I wanted to share this article on parking meters, because it is just another example of how a simple technology has changed the landscape of America. Not to mention, has cuased millions if not billions (counting the same people Twice or more) to break to the law, curese the man, and  have to pay untold sums to the Meter Maid! 

 

By: Tony Borroz

 

 

1935: An entrepreneurial politician files a patent application for a device that will elicit curses and contempt from generations of motorists: the parking meter.

If it weren’t for Pearl Harbor, FDR might have called May 13 a day that will live in infamy. It was 75 years ago that Carl C. Magee of Oklahoma City sought a patent for the world’s first parking meter. Many will come to see the invention as a bane of urban living.

Soon after Magee filed to protect his intellectual property, the world’s first installed parking meters were put into nickel-gulping service right there in Oklahoma City in July 1935. Your five cents (about $.80 in today’s money) got you anywhere from 15 minutes’ to an hour’s worth of parking, depending on location.

Some would say things have been going downhill ever since.

Who among us has not realized a minute too late that we forgot to feed the meter, or been walking back to our cars on a beautiful spring day just in time to see a ticket being slapped onto our windshield?

Blame Carl Magee.

What prompted this seemingly fine upstanding lawyer, newspaper editor and occasional senate candidate to come up with his infernal device? He was appointed to the Oklahoma City Chamber of Commerce traffic committee, and then he was assigned the task of solving downtown parking problems.

Even back in 1935, U.S. cities were having thoroughly modern problems: Workers parked on downtown streets and stayed all day. That left few spaces for shoppers and others who visited the central business district.

Magee’s brainwave was to install a device that had a coin acceptor and a dial to engage a timing mechanism. A visible pointer and flag indicated the expiration of the paid period, meaning you either had to move, put in more money or face the wrath of the local constabulary. The design continued largely unchanged for more than 40 years.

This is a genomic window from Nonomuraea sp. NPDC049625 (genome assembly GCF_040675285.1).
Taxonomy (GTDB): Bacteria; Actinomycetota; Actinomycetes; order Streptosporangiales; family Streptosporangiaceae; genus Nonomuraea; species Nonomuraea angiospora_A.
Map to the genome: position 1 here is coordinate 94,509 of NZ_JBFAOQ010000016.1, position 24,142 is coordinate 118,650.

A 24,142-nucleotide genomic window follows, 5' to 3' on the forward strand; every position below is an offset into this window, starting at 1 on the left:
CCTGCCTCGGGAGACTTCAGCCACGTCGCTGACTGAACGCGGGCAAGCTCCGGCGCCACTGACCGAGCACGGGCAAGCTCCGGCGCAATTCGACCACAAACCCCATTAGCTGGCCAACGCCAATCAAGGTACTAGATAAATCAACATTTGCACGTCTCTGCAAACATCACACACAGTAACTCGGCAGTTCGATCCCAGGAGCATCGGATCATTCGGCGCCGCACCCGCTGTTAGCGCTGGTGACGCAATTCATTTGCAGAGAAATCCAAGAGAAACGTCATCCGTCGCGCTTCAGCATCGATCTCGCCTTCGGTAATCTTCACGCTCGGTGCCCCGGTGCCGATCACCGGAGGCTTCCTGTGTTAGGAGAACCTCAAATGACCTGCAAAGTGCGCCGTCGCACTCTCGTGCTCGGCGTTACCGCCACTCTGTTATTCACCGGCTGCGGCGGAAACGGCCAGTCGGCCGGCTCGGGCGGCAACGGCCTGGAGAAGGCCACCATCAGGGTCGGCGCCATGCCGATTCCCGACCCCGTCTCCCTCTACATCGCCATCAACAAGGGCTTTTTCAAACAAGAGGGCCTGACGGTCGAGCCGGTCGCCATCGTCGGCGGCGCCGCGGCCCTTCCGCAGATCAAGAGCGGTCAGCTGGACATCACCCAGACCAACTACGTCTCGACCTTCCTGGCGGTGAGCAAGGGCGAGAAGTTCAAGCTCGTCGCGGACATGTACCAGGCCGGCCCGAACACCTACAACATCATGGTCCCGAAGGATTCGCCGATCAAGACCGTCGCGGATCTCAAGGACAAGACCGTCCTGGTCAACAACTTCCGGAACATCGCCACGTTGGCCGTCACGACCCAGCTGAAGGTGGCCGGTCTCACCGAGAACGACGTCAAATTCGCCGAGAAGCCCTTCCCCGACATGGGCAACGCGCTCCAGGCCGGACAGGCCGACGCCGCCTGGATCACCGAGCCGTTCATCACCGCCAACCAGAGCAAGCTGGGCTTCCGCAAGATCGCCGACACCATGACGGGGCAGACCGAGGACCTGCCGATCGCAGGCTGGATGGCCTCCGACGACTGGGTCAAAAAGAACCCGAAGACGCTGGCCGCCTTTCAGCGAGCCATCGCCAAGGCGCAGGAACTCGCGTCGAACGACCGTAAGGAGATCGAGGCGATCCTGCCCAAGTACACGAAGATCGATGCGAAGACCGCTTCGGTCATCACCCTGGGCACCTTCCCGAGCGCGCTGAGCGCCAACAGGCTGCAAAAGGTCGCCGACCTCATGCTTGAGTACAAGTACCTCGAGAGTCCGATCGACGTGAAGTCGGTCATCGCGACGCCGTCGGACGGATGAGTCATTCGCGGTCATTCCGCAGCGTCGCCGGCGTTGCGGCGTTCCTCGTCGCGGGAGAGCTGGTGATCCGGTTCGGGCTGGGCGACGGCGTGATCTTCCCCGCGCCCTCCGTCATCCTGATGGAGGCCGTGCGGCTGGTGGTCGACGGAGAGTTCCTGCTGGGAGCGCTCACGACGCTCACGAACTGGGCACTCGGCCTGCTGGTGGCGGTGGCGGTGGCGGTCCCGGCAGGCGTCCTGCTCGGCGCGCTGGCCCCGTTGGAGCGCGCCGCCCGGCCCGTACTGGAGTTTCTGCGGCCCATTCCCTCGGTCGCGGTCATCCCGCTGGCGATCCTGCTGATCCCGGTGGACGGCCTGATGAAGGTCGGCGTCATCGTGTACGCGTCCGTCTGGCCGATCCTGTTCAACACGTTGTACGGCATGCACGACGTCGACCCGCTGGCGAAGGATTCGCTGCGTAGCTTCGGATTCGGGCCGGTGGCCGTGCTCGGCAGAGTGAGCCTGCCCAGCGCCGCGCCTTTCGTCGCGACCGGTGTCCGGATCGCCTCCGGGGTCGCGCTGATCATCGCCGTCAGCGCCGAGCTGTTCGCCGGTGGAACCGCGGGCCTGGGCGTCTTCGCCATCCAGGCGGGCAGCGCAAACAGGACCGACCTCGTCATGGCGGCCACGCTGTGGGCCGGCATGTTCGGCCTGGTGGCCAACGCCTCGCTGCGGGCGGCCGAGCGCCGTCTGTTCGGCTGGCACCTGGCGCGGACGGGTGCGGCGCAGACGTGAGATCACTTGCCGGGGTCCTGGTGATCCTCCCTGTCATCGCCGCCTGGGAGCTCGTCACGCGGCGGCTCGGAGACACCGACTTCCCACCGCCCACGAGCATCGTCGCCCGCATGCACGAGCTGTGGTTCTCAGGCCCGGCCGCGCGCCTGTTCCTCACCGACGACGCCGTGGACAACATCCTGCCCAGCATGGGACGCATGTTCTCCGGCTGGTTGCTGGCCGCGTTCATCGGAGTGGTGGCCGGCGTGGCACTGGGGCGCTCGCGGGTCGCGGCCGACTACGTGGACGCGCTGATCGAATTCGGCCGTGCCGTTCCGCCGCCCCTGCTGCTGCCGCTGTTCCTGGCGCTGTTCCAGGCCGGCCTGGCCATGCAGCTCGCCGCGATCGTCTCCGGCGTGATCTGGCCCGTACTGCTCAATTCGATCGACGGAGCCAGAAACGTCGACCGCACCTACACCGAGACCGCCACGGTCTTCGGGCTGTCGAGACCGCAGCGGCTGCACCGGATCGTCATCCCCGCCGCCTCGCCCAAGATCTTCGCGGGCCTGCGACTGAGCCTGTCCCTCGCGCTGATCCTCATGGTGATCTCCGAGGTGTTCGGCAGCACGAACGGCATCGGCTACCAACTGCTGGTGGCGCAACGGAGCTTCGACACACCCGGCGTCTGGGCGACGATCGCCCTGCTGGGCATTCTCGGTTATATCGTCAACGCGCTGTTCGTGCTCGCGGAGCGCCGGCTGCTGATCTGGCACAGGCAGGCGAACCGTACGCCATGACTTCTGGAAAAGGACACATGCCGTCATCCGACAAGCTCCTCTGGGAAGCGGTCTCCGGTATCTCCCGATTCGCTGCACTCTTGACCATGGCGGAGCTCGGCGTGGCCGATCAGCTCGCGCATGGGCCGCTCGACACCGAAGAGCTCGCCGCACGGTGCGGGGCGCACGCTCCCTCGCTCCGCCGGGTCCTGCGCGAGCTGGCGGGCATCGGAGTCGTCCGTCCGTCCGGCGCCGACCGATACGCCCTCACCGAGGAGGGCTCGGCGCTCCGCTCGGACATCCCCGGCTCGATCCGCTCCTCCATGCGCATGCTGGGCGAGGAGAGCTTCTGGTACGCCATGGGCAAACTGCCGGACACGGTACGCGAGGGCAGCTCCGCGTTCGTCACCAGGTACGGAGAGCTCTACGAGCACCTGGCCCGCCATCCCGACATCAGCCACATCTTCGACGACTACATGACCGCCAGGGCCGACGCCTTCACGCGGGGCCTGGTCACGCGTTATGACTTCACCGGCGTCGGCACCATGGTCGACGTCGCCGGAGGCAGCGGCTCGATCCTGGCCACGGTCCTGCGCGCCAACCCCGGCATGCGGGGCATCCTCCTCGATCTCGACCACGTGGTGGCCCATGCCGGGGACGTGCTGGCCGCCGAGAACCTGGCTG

Carl Magee’s new parking meter not only solved Oklahoma City’s parking problems, it also got a new revenue stream flowing in to city coffers. Magee mentioned money in the patent application for “meters for measuring the time of occupancy or use of parking or other space, for the use of which it is desirous an incidental charge be made upon a time basis.”

U.S. Patent No. 2,118,318 was granted for the device May 24, 1938. The idea spread to other cities around the country and the world. Magee managed to make money manufacturing meters and selling them to many municipalities, starting at $23 a pop ($365 in current cash).

No one seems to like parking meters, but they do serve their intended purposes of controlling parking and generating revenue. On top of that, they provided the central plot point for Paul Newman’s 1967 film Cool Hand Luke. Newman’s character Luke Jackson, was sent to a chain gang for drunkenly cutting the tops off several parking meters.

Do not try this at home.

Article Provided By:  Tony Borroz
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